Eating disorders are on the rise in teenage boys, and parents need to rethink how we talk to our boys about their bodies. Anne Theriault offers 24 helpful ideas.
I loved this post on how to talk to your daughter about her body, and I wanted to create something similar for parents of boys. My friend Nathan and I put this list together, and would love to hear your input.
How to talk to your son about his body, step one: Talk to your son about his body. Give him the vocabulary that he needs to communicate how he feels about himself.
Teach him that it’s normal to think about his appearance.
Teach him that it’s fine to want to be handsome or pretty.
Teach him that being a boy doesn’t take away his right to have feelings about his body.
If your son tells you that he is unhappy because he is too fat or too skinny, don’t dismiss him. Don’t tell him that boys don’t have to worry about stuff like that. Don’t tell him that he’s lucky that he’s not a girl, because then it would really be a problem.
Listen to him – really listen – and keep your opinions about his appearance to yourself. Don’t tell him that you’ll help him lose weight. Don’t tell him that he’ll bulk up when he gets older. Just listen, and encourage him to explain how and why he feels that way.
If your son is older, talk to him about male bodies in the media. Ask him what he thinks of the storefronts for Hollister or Abercrombie and Fitch; ask him if he thinks that images represent how he thinks men should look. Talk about the fact that Photoshop is used to alter images of boys as well as those of girls.
Don’t make jokes about your son’s weight. In fact, don’t make any comments about his weight. Don’t talk about how funny it is that he was so skinny as a little kid and now he’s not. Don’t poke him in the side and tell him that his ribs stick out. Don’t sigh enviously over how thin he is.
Don’t assume that you can talk about your son’s body any differently than you talk about your daughter’s.
If you notice that your son is gaining or losing weight, remember that these can be signs of depression. Without asking leading questions or otherwise being obvious about it, try to get some insight into how your son is feeling. Be sensitive to the fact that if you’ve noticed a change in your son’s weight, chances are good that he’s very much aware of it and may feel ashamed or embarrassed.
If you notice that your son is rapidly losing weight, seems to be trying to limit what he eats, or is otherwise occupied with the idea that he is fat, remember that eating disorders are on the rise among teenage boys. If you suspect that your son might have an eating disorder, don’t try to “fix” him by telling him that his body is fine and he has nothing to worry about. Eating disorders are serious, and if you have are concerned that your son might have one, you should contact your pediatrician immediately.
Don’t comment on other men’s bodies – neither positively nor negatively. Don’t communicate an idealized version of masculine beauty, and don’t run other men down. And for the love of God don’t make jokes about hair loss, or say that you don’t find bald men attractive. Don’t make jokes about short men. Don’t make jokes about body hair. Don’t make jokes about penis size. Seriously. Those things aren’t funny.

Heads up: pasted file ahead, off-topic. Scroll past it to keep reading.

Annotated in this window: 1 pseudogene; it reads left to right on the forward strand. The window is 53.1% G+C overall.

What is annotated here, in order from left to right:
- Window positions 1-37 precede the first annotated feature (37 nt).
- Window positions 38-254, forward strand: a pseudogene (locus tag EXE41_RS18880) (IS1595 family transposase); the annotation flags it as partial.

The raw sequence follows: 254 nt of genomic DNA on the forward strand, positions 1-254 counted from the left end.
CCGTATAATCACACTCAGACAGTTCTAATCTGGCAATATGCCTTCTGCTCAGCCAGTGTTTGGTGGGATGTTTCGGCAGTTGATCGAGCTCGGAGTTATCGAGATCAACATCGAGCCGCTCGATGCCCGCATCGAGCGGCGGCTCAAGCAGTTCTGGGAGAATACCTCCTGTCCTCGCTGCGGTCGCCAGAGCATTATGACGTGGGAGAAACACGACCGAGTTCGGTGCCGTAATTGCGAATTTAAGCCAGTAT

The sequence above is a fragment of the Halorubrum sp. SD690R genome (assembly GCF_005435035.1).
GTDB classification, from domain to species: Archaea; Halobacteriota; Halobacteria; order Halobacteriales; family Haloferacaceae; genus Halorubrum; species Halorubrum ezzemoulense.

Don’t make negative comments about your own body. Don’t let him overhear you calling yourself fat, or saying that you should go on a diet. He will learn to love and accept his body by watching how you treat yours. Always remember that he will take his cues on body acceptance from you.
Teach your son to be kind to himself.
Teach him to be kind to other people.
Teach your son that his body is good for all kinds of things – dancing, sports, digging in the dirt, yoga, gymnastics, figure skating, or even just sitting quietly and thinking.
Teach him to move his body in lots of different ways, from lifting big rocks to spinning pirouettes, because those things are fun and they feel good. Teach him to stretch and touch his toes because this will help keep his muscles flexible and elastic. Teach him to do cartwheels because there is no greater expression of joy. Teach him to lie in a patch of sunlight and dive into a good book.
Don’t teach your son about “good” foods and “bad” foods, because food shouldn’t be subject to moral judgment. Instead, teach him about foods that will fill him up and give him energy versus foods that will leave him feeling unsatisfied and cranky an hour later. Teach him that candy and desserts are great, but that they won’t give him the drive he needs to get through the day.
Teach your son to cook. Teach him to cook anything and everything – scrambled eggs, macaroni and cheese, tooth-achingly rich chocolate cake. Teach him how to sauté vegetables and whisk egg whites.
Prove to your son that he doesn’t need a woman to cook for him.
Prove to him that there is no such thing as a “girly” interest or hobby.
Teach your son that people come in all different shapes and sizes. Teach him that there is no one specific way that he, as a boy, should look or act – his appearance and his interests are perfect because he is perfect. But teach him, too, that there is nothing bad or shameful about feeling uncomfortable with his body. Teach him that there is nothing wrong with wanting to talk about his body, or wanting to find ways to feel happier in his body.
Teach him that you’re there to listen.
Teach him that he’s not alone.
Originally appeared at The Belle Jar
Lead photo: Flickr/ROBERT HUFFSTUTTER